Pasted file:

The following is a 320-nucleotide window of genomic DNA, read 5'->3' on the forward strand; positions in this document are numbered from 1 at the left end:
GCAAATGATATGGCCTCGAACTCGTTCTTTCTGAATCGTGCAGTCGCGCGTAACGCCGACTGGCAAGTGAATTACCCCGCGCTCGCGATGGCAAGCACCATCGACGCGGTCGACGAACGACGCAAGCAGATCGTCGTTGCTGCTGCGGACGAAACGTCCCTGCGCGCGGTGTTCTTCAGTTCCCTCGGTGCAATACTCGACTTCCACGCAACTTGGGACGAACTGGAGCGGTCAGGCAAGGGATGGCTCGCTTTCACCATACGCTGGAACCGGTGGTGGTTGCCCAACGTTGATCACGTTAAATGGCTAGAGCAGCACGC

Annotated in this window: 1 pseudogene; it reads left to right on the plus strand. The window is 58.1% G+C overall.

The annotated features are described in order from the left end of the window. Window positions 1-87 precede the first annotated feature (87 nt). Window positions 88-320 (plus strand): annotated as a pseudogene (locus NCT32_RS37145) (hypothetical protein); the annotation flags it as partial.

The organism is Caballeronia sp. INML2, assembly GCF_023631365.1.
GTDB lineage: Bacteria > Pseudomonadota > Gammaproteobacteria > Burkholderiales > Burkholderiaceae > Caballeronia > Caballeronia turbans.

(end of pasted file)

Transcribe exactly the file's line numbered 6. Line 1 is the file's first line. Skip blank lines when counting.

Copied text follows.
GTDB lineage: Bacteria > Pseudomonadota > Gammaproteobacteria > Burkholderiales > Burkholderiaceae > Caballeronia > Caballeronia turbans.